Sri KRSNa is the all-pervasive, non-dual para-brahma who controls everything. He is the only worshipable object for all the devatAs, for mankind, and for all other life-forms.
    Although He is one, through His acintya-zakti He manifests many forms and performs many varieties of lilAs.

    These are just as few verses. Tell me if you want to know more.

    Seems like you need to understand the whole purpose of why Krishna spoke the Bhagavad Gita to Arjuna. Come back after you understand.

    What do you expect, the Gita not to have verses similar to Upanishads. It is only because of that Gita is considered a main scripture of Vedanta philosophy. Krishna didn't speak some invented philosophy.

    Ya you are right and the Gita should because if it didn't then it wouldn't be Vedic.
    The Gita is not contradictory but you think it is. Krishna explains different paths to liberation but Arjuna says its difficult fro Him to follow so in the end Krishna says:
    sarva-dharman parityajya
    mam ekam saranam vraja
    aham tvam sarva-papebhyo
    moksayisyami ma sucah
    Abandon all varieties of religion and just surrender unto Me. I shall deliver you from all sinful reactions. Do not fear.

    Ganesha simply acted as a scribe, he wrote whatever Vyasadeva told Him. Vyasa had special vision by which he could see present, past, future and Sanjaya also got such vision since he was disciple of Vyasa.
    Your idea is whatever I see I believe. But guess what you can't see your own brain and I guess it can be concluded that you really have no brain and it's simply just mythology and fantasy.
    Have you read Sankaracarya's Gita Bhashya. I don't think so because if you did you wouldn't constantly question the supremacy of Vishnu:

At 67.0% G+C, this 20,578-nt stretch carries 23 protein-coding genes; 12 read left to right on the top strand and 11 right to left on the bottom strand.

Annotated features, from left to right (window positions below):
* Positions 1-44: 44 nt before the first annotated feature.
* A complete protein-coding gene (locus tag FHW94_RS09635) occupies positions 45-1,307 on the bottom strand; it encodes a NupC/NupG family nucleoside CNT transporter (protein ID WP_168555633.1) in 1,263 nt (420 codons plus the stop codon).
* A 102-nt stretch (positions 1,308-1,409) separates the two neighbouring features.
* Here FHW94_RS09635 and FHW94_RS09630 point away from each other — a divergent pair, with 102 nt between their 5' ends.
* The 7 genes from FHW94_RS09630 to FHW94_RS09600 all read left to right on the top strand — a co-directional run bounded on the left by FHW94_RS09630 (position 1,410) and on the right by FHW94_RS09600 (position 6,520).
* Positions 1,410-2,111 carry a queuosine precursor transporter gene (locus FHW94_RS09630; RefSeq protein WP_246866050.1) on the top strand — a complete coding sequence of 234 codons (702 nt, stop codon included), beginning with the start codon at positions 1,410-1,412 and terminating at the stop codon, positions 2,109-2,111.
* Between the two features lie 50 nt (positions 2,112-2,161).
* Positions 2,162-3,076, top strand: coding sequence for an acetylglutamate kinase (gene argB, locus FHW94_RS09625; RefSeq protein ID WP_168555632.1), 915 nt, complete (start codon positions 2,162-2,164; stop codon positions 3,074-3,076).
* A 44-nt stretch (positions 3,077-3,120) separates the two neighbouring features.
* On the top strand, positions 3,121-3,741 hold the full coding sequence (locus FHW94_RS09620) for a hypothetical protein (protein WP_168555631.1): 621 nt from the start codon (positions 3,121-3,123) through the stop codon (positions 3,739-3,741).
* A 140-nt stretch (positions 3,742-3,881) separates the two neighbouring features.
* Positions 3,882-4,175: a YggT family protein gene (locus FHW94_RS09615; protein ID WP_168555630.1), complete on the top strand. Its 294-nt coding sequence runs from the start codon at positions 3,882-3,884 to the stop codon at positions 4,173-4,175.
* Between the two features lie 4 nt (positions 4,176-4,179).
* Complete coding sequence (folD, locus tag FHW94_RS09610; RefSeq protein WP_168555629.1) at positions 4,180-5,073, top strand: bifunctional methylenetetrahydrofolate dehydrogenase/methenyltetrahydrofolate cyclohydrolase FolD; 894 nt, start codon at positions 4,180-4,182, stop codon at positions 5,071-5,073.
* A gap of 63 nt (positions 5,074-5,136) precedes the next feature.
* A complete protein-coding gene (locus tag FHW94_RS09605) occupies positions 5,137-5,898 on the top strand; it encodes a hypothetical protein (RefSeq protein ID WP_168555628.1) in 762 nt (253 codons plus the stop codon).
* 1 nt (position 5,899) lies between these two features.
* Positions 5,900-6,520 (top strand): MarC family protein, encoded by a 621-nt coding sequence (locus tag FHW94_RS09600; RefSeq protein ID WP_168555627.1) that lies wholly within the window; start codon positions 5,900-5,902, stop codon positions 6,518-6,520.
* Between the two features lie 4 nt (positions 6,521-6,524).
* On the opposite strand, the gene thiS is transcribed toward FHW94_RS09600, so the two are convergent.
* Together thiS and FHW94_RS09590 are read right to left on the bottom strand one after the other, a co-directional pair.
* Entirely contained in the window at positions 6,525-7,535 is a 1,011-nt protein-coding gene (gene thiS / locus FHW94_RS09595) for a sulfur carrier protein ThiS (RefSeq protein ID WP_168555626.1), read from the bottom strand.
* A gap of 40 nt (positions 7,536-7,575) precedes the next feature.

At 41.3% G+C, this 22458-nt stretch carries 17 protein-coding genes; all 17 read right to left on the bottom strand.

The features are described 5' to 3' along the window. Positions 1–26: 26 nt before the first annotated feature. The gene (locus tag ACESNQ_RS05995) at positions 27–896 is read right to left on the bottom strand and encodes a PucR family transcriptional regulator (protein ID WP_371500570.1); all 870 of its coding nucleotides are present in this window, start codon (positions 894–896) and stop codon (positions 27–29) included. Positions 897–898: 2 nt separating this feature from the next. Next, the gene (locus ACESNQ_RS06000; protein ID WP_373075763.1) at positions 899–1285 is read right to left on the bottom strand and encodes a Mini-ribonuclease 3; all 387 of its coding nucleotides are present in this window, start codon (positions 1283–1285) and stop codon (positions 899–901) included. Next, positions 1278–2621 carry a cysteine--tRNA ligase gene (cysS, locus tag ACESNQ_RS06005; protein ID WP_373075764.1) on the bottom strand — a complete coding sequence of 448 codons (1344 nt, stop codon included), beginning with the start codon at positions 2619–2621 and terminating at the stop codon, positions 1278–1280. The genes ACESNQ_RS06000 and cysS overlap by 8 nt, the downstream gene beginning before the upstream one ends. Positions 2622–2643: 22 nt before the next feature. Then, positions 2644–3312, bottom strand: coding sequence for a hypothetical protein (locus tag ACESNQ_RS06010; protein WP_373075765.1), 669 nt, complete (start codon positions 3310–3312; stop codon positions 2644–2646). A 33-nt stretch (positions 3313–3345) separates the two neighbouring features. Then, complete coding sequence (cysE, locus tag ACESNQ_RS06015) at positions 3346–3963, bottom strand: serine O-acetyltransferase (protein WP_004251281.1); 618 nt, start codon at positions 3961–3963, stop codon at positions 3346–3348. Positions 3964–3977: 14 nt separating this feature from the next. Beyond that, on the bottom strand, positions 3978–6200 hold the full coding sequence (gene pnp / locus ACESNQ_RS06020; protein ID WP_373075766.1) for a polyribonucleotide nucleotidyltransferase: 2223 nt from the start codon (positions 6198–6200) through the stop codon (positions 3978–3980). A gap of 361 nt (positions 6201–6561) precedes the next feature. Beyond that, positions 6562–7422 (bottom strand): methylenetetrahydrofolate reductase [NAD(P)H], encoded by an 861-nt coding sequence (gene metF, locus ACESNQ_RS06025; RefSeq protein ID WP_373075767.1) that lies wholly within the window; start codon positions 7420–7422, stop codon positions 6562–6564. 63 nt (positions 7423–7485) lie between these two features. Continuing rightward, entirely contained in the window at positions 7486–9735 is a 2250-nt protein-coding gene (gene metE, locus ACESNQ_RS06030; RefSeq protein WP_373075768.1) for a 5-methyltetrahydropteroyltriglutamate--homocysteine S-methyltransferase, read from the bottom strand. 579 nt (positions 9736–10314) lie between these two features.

Sankara only identifies God (isvara) as Visnu, rather than as any other deity. In his Gita commentary (13.2), isvara is identified with Visnu: isvarasya visnoh.

    sa-hetukasya saṁsārasyātyantoparamātmakam
    paraṁ niśreyasaṁ gītā-śāstrasyoktaṁ prayojanam
    sac-cid-ānanda-rūpaṁ tat pūrṇaṁ viṣṇoḥ paraṁ padam
    [Shankara said that] the purpose of the Gita is to attain the supreme good, which is defined as the complete cessation of saṁsāra*and its causes. That goal is known as the supreme abode of Vishnu, the form of eternal life, consciousness and bliss. (Sankaracarya's Gita Bhashya 2-3)

    One thing I really concluded from your posts: opinions... opinions...opinions....If you are gonna continue with opinions then I will not continue any longer. I am not a guy that believes in the limited intelligence of any human being over the eternal Vedic literatures which you identify as mythical.
    Last edited: Aug 21, 2012
  18. Haridas

    Haridas Humble servant of Kṛṣṇa

    Sure, here it is:
    Nithyo Nithyaanaam chethanas chethanaanaam Eko bhahuunaam yo vidadhaathi kaamaan comes from Katha Upanishad 2.2.9.

    Bhoktha Bhogyam Prerithaaram cha mathva sarvam proktham trividham brahma ethat comes from Shvetashvatara Upanishad 1.12

    Pradhaana Kshetragjnya pathir guNesha from Shvetashvatara Upanishad 6.16

    Prutak Aatmaanam Preritaaram cha mathva jushtasthathastenaamrutavamethi from Shvetashvatara Upanishad 1.6
  19. Haridas

    Haridas Humble servant of Kṛṣṇa

    Also Surya Deva watch this video it will do some help:
  20. Surya Deva

    Surya Deva New Member

    Nah, sorry, eternal sage that lives for thousands of years, also edited the Vedas and the Puranas, tells the elephant god to transcribe a great story of wars between the Bharata clans and also knows about the great discourse given by the supreme lord himself in a battlefield while the two sides politely waited for the discourse to end before they started slaughtering each other is obviously mythology. It sounds ludicrous, because it is likely is.
    I will never believe in such things without evidence, for I do not want to insult my intelligence.

    You are making assumptions. I never said I only believe what I see. I believe only what is supported with hard evidence and is reasonable. I believe in atoms, because they are supported by tons of hard empirical evidence. I believe in blackholes for the same reason. I believe in the battle of Hastings, because it is documented extensively by historians. I even have fairly good reason to believe the Mahabharata war did take place and the historical Krishna existed. But I don't believe in mythological histories like baby Hanuman flew up and swallowed the sun, as much as I don't believe in the tooth fairy or Santa Clause.

    It is probably better we not have this discussion. You are a man of faith and I am a man of reason. However, I will get back to you on the Upanishad references you have given :)